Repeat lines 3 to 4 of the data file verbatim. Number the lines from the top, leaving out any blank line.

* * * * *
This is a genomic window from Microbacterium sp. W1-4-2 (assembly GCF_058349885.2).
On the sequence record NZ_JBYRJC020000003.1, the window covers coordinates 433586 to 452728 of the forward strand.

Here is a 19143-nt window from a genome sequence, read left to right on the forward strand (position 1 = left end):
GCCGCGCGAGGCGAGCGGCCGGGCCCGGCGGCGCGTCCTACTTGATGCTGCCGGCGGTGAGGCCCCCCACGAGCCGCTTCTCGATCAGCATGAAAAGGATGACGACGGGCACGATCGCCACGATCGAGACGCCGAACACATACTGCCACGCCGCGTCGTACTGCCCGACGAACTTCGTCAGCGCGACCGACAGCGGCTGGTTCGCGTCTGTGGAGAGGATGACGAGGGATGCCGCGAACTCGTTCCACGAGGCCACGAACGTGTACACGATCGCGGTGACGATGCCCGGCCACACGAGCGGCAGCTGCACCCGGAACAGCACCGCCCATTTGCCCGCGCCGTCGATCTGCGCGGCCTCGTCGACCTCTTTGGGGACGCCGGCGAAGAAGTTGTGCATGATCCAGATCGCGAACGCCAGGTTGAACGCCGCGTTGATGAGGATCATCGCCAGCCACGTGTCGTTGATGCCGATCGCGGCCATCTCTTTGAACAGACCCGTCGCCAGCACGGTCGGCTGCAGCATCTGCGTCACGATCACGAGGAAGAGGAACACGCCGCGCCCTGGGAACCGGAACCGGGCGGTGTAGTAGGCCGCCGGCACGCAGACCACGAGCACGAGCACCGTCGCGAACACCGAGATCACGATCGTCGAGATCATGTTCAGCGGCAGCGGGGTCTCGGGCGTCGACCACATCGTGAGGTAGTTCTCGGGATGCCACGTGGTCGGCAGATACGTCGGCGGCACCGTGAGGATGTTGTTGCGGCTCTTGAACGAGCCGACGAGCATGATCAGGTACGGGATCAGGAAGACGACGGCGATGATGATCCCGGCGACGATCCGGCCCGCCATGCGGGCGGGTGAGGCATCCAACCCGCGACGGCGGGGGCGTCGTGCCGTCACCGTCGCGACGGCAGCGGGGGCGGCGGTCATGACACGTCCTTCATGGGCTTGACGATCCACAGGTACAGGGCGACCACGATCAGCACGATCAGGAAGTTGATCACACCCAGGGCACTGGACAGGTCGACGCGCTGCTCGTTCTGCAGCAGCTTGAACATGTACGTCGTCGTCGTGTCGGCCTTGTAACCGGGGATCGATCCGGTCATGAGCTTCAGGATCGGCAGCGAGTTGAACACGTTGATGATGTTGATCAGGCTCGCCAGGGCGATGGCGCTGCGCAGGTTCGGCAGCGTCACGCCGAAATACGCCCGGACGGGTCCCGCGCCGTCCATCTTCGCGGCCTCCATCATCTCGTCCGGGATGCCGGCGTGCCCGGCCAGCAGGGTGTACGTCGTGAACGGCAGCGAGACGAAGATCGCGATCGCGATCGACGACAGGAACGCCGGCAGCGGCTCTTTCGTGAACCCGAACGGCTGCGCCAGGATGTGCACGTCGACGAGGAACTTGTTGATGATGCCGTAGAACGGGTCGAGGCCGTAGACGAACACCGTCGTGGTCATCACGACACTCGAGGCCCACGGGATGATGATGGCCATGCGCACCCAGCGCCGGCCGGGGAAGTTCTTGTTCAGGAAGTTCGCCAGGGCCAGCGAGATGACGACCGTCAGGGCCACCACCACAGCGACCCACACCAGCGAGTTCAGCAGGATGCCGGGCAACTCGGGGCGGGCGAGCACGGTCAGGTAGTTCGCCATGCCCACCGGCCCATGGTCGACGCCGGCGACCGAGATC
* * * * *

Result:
Here is a 19143-nt window from a genome sequence, read left to right on the forward strand (position 1 = left end):
GCCGCGCGAGGCGAGCGGCCGGGCCCGGCGGCGCGTCCTACTTGATGCTGCCGGCGGTGAGGCCCCCCACGAGCCGCTTCTCGATCAGCATGAAAAGGATGACGACGGGCACGATCGCCACGATCGAGACGCCGAACACATACTGCCACGCCGCGTCGTACTGCCCGACGAACTTCGTCAGCGCGACCGACAGCGGCTGGTTCGCGTCTGTGGAGAGGATGACGAGGGATGCCGCGAACTCGTTCCACGAGGCCACGAACGTGTACACGATCGCGGTGACGATGCCCGGCCACACGAGCGGCAGCTGCACCCGGAACAGCACCGCCCATTTGCCCGCGCCGTCGATCTGCGCGGCCTCGTCGACCTCTTTGGGGACGCCGGCGAAGAAGTTGTGCATGATCCAGATCGCGAACGCCAGGTTGAACGCCGCGTTGATGAGGATCATCGCCAGCCACGTGTCGTTGATGCCGATCGCGGCCATCTCTTTGAACAGACCCGTCGCCAGCACGGTCGGCTGCAGCATCTGCGTCACGATCACGAGGAAGAGGAACACGCCGCGCCCTGGGAACCGGAACCGGGCGGTGTAGTAGGCCGCCGGCACGCAGACCACGAGCACGAGCACCGTCGCGAACACCGAGATCACGATCGTCGAGATCATGTTCAGCGGCAGCGGGGTCTCGGGCGTCGACCACATCGTGAGGTAGTTCTCGGGATGCCACGTGGTCGGCAGATACGTCGGCGGCACCGTGAGGATGTTGTTGCGGCTCTTGAACGAGCCGACGAGCATGATCAGGTACGGGATCAGGAAGACGACGGCGATGATGATCCCGGCGACGATCCGGCCCGCCATGCGGGCGGGTGAGGCATCCAACCCGCGACGGCGGGGGCGTCGTGCCGTCACCGTCGCGACGGCAGCGGGGGCGGCGGTCATGACACGTCCTTCATGGGCTTGACGATCCACAGGTACAGGGCGACCACGATCAGCACGATCAGGAAGTTGATCACACCCAGGGCACTGGACAGGTCGACGCGCTGCTCGTTCTGCAGCAGCTTGAACATGTACGTCGTCGTCGTGTCGGCCTTGTAACCGGGGATCGATCCGGTCATGAGCTTCAGGATCGGCAGCGAGTTGAACACGTTGATGATGTTGATCAGGCTCGCCAGGGCGATGGCGCTGCGCAGGTTCGGCAGCGTCACGCCGAAATACGCCCGGACGGGTCCCGCGCCGTCCATCTTCGCGGCCTCCATCATCTCGTCCGGGATGCCGGCGTGCCCGGCCAGCAGGGTGTACGTCGTGAACGGCAGCGAGACGAAGATCGCGATCGCGATCGACGACAGGAACGCCGGCAGCGGCTCTTTCGTGAACCCGAACGGCTGCGCCAGGATGTGCACGTCGACGAGGAACTTGTTGATGATGCCGTAGAACGGGTCGAGGCCGTAGACGAACACCGTCGTGGTCATCACGACACTCGAGGCCCACGGGATGATGATGGCCATGCGCACCCAGCGCCGGCCGGGGAAGTTCTTGTTCAGGAAGTTCGCCAGGGCCAGCGAGATGACGACCGTCAGGGCCACCACCACAGCGACCCACACCAGCGAGTTCAGCAGGATGCCGGGCAACTCGGGGCGGGCGAGCACGGTCAGGTAGTTCGCCATGCCCACCGGCCCATGGTCGACGCCGGCGACCGAGATC